Table 4

Comparison between group effects over time for the two injections

InterventionControlMean changeѣp
Baseline (VAS)9.35 ± 0.799.09 ± 0.930.26 ± 1.200.005*
VAS 1 (15 min)7.20 ± 0.917.11 ± 0.840.08 ± 1.200.568
VAS 2 (30 min)6.43 ± 0.966.53 ± 1.12-0.10 ± 1.50.405
VAS 3 (45 min)5.84 ± 0.996.20 ± 1.15-0.35 ± 1.50.001**
VAS 4 (90 min)5.76 ± 0.706.37 ± 7.74-0.81 ± 8.10.251
VAS 5 (120 min)6.17 ± 1.025.60 ± 1.130.53 ± 1.40.001**

€ Baseline of pain before subcutaneous sterile water injection.

* p < 0.005

** p < 0.00

ѣ Difference between the Mean pain measure of each group at labelled times.

‡ SD: Standard Deviation

Table 5 shows the relationship between points of time and pain score after SSWI and SSI. ANOVA test findings showed that the difference in pain score at each point of time from the origin mean score was 2.08, 2.39, 4.43, 6.55 and 2.08, respectively, at 15, 30, 45, 90 and 120 minutes with a statistically significant difference (p<0.000, 0.04, 0.05, 0.20 and 0.00, respectively). Also, saline-test findings showed that the pain score decreased by -5.573, -22.34, -11. 94, -14.21 and -19.22, respectively, at 15, 30, 45, 90 and 120 minutes, with a statistically significant difference (p<0.00, 0.01, 0.00, 0.19 and 0.01, respectively).

Table 5

Relationship between points of time and pain score after SSWI and SSI

Point time of injectionMean square¥Difference pain pointDFFp
Before SSWI injection7.340
VAS 1 (15 min)5.2522.086.1900.00**
VAS 2 (30 min)4.9422.395.6110.04*
VAS 3 (45 min)2.9114.431643.0040. 05*
VAS 4 (90 min)6.551.6130.20
VAS 5 (120 min)6.1900.00**
Before SSI injection7.525
15 min13.108-5.57323.4390.00**
30 min29.866-22.3432.4150.01**
45 min19.472-11. 9416217.7170.00**
90 min97.738-14.211.6430.197
120 min26.749-19.2234.0520.01**

* ANOVA test used to measure relationship between points of time injections and pain score * p<0.005

** p<0.00

¥ Difference pain point = Mean square before injection – Mean square after injection = difference of pain at each time point.

Figure 4 illustrates the woman’s feeling of burning sensation during injections of two different fluids water or saline, showing that SSWI has more burning sensation than SSI with a statistically significant difference (p<0.000).

Figure 4

Comparison between type of injectable fluid and client response


This randomized controlled trial was the first study to use sterile water injections to relieve lower back pain in women using a lower dose through a double injection, rather than four injections as done previously, with women who received saline water injection as the control group. Our findings show that participants in the sterile water injection group reported a gradual decrease of pain intensity after the injection. The change in scores of pain intensity was statistically significantly greater than the scores that participants reported in the control group. The study findings should be interpreted with caution due to the following limitation: we did not compare our new two-sites technique of injection with the four-sites technique used in previous studies. However, our conclusion confirmed statistically significant results related to pain relief using the new two-site injection technique.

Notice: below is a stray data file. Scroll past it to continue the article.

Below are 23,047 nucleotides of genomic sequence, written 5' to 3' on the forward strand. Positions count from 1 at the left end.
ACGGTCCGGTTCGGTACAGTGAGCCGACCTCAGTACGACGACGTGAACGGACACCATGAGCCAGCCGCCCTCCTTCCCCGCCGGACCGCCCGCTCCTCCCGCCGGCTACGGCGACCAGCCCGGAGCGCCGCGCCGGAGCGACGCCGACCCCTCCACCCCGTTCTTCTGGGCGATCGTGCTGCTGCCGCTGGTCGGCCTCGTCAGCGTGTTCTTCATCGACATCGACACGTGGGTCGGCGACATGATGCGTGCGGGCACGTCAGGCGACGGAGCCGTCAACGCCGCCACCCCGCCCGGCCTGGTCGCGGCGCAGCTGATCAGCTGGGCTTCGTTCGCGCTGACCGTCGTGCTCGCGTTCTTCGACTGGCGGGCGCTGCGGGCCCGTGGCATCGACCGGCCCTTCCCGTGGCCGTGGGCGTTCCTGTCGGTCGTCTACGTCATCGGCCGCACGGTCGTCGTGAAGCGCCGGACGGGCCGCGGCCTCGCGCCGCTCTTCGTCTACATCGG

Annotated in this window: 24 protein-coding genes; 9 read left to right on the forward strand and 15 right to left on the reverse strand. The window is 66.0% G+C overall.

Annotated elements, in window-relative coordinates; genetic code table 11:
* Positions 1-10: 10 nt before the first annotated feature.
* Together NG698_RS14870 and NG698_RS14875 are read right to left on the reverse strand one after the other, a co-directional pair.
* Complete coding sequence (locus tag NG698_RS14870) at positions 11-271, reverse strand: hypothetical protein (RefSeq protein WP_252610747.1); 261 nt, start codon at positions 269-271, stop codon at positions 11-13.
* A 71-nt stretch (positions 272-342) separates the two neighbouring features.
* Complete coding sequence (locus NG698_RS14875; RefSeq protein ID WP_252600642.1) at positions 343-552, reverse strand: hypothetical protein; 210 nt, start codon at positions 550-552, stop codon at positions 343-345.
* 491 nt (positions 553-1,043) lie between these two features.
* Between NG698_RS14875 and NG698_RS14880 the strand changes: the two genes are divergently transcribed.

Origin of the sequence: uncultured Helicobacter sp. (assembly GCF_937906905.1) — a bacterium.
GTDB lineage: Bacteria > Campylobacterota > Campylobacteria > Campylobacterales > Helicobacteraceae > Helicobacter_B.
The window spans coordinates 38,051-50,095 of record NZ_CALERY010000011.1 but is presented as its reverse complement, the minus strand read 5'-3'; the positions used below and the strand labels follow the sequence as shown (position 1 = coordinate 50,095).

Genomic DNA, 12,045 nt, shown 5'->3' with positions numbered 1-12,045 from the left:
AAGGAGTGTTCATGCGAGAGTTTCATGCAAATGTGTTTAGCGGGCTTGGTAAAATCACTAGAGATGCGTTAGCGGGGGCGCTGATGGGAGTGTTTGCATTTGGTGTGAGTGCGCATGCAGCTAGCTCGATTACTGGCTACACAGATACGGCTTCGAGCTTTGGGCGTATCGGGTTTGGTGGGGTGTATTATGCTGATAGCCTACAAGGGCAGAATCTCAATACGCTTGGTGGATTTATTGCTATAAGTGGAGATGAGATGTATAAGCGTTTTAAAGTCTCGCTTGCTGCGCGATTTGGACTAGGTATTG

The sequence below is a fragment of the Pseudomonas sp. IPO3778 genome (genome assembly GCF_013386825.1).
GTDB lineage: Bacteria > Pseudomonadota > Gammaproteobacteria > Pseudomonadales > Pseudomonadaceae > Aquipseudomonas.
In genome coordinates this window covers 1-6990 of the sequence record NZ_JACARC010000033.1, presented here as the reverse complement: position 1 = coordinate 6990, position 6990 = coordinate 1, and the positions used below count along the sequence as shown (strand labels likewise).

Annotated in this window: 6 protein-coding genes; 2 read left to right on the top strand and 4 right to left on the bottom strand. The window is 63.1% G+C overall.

The comparison between baseline Means and SDs for the two groups, sterile water injection and saline injection, showed a significant difference, while change in pain percentage achieved an assumed SD (2.4%) in our study that almost matched the assumed SD reported by a metaanalysis study11.

The primary outcome of this study was based on the evaluation of pain intensity after injection of SSWI or SSI. Our findings after two hours showed an increasing per cent change, with a statistically significant difference (p<0.000). It was observed that the per cent change with SSWI was better at 15, 30 and 45 min, while SSI was more than SSWI at 90 min after injections. Therefore, this study achieved a good positive result for the use of the lower dose alternatives of ‘sterile water/saline’, for relieving the lower back pain during childbirth.

Our study findings revealed a statistically significant difference between VAS before SSWI and after subsequent assessments (p<0.000). These results match those of Cui et al.31, who suggested that sterile water injection has a greater effect on reduction of pain than saline, with a significant difference shown by VAS scores. In addition, it has been reported29,32-33 that subcutaneous water injection was shown to provide powerful pain relief, with a statistically significant decrease in pain as early as 10 minutes, and at up to 45 and 90 minutes, following subcutaneous injections of 0.5 mL sterile water. These studies used the four-injections technique.